Dr. Sidney Zisook, with the VA San Diego Healthcare System, was lead author on a multisite VA depression study that was named one of the top studies in 2019 by NEJM Journal Watch Psychiatry (Photo by Kevin Walsh)
How should clinicians proceed when depressed patients don’t respond to first-line antidepressant treatment? A VA study known by the acronym VAST-D has provided important guidance, and a 2019 article resulting from the trial has been named a “top story of 2019” by NEJM Journal Watch Psychiatry. That NEJM publication, like others in NEJM’s “Journal Watch” series, is a digest and review of noteworthy research, designed to help clinicians stay on top of key study findings and other news in their field without having to pore through dozens of individual journals.
“As always, we looked for high clinical relevance, balanced with solid methodology, and every study we chose focused on improving clinicians' abilities to treat patients, whether by identifying the best options or highlighting the weaknesses of some once-touted approaches,” wrote Dr. Peter Roy-Byrne of NEJM Journal Watch Psychiatry in a post announcing the selection of the top articles for 2019.
VAST-D stands for “VA Augmentation and Switching Treatments for Improving Depression Outcomes.” The trial, funded by VA’s Cooperative Studies Program, examined outcomes in more than 1,500 VA patients who received one of three next-step treatments after failing to respond to at least one antidepressant treatment. One next-step treatment was a switch to sustained-release bupropion (sold as Wellbutrin and other brands). Another was a combination of the current medication with sustained-release bupropion. The third was augmentation of the current drug with the antipsychotic aripiprazole (sold as Abilify and other brands).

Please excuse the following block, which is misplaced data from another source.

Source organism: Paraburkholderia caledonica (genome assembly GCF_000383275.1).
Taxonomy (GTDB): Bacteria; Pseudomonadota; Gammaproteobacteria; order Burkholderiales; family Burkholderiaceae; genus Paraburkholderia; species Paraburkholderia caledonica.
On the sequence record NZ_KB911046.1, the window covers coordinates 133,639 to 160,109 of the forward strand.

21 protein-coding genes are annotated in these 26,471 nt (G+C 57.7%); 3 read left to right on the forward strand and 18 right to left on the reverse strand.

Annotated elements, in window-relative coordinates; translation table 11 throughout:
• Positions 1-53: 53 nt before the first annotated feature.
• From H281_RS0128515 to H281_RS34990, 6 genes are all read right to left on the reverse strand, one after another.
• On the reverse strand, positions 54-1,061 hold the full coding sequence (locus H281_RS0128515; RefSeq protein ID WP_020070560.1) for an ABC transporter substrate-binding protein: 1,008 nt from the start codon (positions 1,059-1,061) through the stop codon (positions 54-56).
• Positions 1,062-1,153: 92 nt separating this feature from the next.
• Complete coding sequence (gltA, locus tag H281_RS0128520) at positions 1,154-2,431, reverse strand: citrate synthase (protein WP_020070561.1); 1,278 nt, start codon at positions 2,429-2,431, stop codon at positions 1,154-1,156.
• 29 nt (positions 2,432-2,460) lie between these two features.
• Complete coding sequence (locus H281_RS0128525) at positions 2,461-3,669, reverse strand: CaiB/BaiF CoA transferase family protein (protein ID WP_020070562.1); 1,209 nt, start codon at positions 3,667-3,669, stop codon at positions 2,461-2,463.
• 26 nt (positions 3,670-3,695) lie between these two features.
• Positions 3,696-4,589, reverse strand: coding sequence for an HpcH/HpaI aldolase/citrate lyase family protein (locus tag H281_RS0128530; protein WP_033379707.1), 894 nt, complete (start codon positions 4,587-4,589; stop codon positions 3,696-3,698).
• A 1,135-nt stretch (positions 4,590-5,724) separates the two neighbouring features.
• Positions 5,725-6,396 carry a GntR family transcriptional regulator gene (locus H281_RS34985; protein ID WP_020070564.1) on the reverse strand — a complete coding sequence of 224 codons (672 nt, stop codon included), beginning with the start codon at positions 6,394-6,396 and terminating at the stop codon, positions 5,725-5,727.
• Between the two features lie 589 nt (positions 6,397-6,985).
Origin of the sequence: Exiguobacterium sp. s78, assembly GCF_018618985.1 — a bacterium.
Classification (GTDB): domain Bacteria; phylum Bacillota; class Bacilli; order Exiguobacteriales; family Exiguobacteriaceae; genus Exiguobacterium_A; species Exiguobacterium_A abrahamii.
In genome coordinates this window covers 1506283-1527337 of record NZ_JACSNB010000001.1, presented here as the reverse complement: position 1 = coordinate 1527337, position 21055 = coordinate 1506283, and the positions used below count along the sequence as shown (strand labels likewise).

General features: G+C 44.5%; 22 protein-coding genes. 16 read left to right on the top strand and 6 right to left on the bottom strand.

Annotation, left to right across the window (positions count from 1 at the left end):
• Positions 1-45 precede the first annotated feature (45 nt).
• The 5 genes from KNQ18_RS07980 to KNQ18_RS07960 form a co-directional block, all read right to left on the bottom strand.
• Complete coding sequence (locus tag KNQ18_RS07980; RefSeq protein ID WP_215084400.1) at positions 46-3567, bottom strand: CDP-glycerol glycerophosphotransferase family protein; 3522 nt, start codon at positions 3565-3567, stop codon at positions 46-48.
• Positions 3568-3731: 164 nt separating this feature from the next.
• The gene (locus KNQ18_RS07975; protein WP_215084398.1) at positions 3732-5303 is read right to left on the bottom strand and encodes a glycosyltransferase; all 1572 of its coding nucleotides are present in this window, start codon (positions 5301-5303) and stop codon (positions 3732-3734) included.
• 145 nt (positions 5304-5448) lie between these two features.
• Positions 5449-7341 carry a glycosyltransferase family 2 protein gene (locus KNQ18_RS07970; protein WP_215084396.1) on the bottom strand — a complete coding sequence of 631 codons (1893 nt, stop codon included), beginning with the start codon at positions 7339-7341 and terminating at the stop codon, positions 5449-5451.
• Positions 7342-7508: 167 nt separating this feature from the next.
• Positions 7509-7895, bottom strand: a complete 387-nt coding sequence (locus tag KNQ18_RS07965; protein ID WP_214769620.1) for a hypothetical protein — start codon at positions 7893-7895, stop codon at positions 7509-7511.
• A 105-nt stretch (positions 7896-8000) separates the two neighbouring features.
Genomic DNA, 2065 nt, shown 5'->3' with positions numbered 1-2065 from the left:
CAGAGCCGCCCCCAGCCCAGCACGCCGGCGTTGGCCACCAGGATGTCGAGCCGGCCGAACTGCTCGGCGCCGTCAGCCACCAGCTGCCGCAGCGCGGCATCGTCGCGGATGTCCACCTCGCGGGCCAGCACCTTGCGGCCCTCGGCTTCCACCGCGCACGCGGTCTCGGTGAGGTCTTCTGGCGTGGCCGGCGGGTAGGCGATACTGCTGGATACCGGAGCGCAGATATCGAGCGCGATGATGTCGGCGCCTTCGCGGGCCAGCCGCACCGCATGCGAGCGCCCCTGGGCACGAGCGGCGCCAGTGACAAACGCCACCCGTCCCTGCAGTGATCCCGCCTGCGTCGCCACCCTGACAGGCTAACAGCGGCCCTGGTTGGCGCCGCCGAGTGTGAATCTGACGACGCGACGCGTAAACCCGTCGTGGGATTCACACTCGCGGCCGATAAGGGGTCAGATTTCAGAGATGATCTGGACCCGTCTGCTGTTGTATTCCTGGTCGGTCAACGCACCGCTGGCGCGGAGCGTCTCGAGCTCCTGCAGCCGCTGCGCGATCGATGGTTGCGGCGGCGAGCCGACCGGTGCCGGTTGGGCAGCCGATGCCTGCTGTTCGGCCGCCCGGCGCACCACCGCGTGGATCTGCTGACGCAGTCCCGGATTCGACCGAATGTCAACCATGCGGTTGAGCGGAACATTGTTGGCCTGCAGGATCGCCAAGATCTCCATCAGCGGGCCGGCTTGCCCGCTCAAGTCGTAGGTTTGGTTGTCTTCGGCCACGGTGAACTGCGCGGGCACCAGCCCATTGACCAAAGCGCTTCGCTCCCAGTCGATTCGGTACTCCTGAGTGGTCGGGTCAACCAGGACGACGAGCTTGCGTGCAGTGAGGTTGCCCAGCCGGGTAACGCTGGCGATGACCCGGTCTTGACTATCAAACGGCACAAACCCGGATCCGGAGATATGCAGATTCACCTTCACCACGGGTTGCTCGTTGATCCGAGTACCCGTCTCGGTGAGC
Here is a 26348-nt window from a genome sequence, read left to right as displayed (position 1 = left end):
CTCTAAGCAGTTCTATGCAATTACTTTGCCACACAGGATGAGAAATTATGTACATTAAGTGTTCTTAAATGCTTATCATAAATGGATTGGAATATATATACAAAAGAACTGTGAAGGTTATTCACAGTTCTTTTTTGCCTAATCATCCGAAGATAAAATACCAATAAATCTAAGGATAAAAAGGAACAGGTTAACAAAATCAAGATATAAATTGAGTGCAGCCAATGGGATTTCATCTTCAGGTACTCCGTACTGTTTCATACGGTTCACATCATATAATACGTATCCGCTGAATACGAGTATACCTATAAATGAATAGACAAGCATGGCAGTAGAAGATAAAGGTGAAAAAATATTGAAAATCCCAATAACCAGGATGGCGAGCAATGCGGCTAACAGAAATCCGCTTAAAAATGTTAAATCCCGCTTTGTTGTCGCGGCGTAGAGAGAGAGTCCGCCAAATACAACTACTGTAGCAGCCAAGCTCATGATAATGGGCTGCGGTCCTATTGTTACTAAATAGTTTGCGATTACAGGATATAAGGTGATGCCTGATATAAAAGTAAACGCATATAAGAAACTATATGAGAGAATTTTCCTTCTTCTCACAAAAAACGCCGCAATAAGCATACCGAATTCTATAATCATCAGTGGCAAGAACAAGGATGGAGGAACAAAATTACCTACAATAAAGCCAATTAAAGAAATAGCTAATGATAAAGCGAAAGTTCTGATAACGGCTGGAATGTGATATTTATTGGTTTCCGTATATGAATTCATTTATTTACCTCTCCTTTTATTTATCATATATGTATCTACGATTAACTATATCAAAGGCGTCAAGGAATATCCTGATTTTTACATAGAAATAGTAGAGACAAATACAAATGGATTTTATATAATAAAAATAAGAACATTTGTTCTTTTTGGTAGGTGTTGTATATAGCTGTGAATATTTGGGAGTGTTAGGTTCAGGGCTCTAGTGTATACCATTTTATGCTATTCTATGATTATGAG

The VAST-D analysis cited by NEJM Journal Watch Psychiatry revealed that augmentation with aripiprazole was more effective for patients aged 65 years and older, compared with the bupropion regimens. In contrast, for patients with severe mixed hypomanic symptoms, augmentation with aripiprazole or the current treatment combined with bupropion was more effective than switching to bupropion.
The finding provides valuable guidance for mental health prescribers in VA and the medical community at large.
Two other studies with VA involvement also made the list, which included 10 studies in all. One was a study of meditation for PTSD, conducted with more than 200 Veterans at the VA San Diego Healthcare System. According to NEJM Journal Watch Psychiatry, the study found that “transcendental meditation helped over half of severely and chronically ill Veterans, with strong evidence of a “dose” effect [i.e., more was better], adding to the growing evidence that non-trauma-focused psychotherapies are as effective as trauma-focused therapies for PTSD.”
The other VA study on the list looked at the drug gabapentin, sold as Neurontin and other brands, for treating alcohol use disorder. The authors combined and analyzed data from seven randomized clinical trials. They concluded that while some findings were promising, more research is needed to clearly define the role of the drug in treating alcohol use disorder, which is common in the VA patient population.